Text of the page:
“Lilliputian”: the nod to Swift’s Gulliver’s Travels smartly binds the poem to a broader tradition of allegory. It’s a knowing move. Coleridge—cribbing, as he so often would, from Goethe—famously elevated symbol above allegory, just as the Romantics in general elevated the organic, unifying, mystical and intuitive force of the imagination over the more mundane machinations of fancy. Symbols were thought to embody universal principles; allegories merely pointed to them. Symbols were divine; allegories, didactic. Early in the twentieth century, Walter Benjamin, without fundamentally altering the Romantic conception of symbol and allegory, reversed the typical valuation of their relative merits. He recognized allegory for its seemingly self-interrogating qualities, its survival as a failed symbol—a symbol, to borrow one of his favorite metaphors, in ruins. “Allegories are in the realm of thoughts,” he writes, “what ruins are in the realm of things.” In “United States,” Williams’s allegory endures as a symbol in ruins, the aging, we might say, of some symbolic force.

Just as Williams underscores his poem’s allegorical aspirations, a decidedly late Whitman enters the poem in the last two stanzas to further complicate and amplify the poem’s conceit:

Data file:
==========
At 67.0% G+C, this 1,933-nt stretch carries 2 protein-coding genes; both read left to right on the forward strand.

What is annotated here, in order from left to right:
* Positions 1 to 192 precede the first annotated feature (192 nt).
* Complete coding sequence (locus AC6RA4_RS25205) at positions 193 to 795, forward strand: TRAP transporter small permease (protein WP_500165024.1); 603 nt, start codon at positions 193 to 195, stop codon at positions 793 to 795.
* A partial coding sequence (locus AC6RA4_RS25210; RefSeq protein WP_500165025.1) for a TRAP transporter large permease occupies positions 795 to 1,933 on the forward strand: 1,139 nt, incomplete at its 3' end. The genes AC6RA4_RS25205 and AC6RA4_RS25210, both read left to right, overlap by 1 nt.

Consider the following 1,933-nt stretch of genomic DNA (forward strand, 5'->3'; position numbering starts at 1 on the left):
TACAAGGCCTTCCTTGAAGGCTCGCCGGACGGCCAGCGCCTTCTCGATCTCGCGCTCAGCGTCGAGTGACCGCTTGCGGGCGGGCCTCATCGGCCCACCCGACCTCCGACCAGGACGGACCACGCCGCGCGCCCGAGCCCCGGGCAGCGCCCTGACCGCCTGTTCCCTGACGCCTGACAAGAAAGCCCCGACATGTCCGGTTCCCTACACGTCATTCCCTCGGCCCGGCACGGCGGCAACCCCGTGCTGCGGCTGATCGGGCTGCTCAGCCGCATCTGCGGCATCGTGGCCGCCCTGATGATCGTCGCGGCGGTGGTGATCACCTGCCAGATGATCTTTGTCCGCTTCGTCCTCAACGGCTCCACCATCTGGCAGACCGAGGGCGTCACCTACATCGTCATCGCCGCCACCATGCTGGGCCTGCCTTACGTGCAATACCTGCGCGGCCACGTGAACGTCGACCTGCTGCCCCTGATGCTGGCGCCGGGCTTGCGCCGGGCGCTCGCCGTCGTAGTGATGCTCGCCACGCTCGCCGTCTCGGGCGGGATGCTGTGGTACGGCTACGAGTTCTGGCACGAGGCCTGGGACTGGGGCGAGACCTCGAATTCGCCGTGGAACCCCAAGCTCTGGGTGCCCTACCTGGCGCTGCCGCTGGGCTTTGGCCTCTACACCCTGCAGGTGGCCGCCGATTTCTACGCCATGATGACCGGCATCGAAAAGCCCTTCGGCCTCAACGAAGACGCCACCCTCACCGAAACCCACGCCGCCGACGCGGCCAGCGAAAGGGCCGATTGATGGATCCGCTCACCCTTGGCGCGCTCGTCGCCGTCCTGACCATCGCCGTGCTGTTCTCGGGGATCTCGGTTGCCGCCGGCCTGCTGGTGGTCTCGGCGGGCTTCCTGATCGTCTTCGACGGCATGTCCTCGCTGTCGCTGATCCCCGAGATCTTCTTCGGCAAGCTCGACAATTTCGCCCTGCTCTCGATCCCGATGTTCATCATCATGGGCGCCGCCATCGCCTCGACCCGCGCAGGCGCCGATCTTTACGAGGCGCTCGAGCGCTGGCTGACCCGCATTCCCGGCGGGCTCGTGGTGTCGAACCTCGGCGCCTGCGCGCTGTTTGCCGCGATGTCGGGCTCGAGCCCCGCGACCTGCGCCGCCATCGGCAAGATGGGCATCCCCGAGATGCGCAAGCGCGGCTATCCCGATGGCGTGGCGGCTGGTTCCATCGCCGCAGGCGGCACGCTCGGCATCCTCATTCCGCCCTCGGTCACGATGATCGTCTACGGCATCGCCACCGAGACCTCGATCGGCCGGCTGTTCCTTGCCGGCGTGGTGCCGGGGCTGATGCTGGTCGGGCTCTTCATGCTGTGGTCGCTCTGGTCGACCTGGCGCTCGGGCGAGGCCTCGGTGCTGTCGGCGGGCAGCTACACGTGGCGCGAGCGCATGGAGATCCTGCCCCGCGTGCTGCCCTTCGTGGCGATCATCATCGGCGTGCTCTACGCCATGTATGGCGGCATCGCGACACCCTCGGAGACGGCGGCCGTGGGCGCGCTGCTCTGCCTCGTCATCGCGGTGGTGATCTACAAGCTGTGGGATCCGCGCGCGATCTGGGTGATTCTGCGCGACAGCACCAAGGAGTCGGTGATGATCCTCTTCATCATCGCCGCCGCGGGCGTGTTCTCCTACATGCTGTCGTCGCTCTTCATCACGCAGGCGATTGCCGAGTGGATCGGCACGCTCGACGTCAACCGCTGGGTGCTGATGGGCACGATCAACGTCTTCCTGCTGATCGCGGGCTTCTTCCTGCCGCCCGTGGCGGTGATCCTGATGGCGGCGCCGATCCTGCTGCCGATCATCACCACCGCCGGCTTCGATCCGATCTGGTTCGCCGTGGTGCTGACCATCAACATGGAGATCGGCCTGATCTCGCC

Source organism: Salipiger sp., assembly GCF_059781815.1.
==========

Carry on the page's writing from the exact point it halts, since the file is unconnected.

Upstream, the shells of long-abandoned factories
crouch for miles beneath the interstate;
the other way the bridge named after Whitman
hums with traffic towards the suburbs past his grave;

and “America’s mighty flagship” waits here,
to be auctioned I suppose, stripped of anything
it might still have of worth, and towed away
and torched to pieces on a beach in Bangladesh.

Whitman is more than just another convenient landmark for this allegory about globalization, about how we value the past, about the decay of the American dream. Whitman himself was docked for the final years of his life in Camden, across the river from Philadelphia. At times, he saw his own life and work, his own body, as a kind of relic, a ruin. Presiding over the letters and poems that littered the floor of his bedroom late in life, Whitman confided to his close friend and disciple Horace Traubel, “I live here in a ruin of debris—a ruin of ruins.” Those words from Williams’s prose volume—those five truest words—come back to my mind: “He already knew the loss.”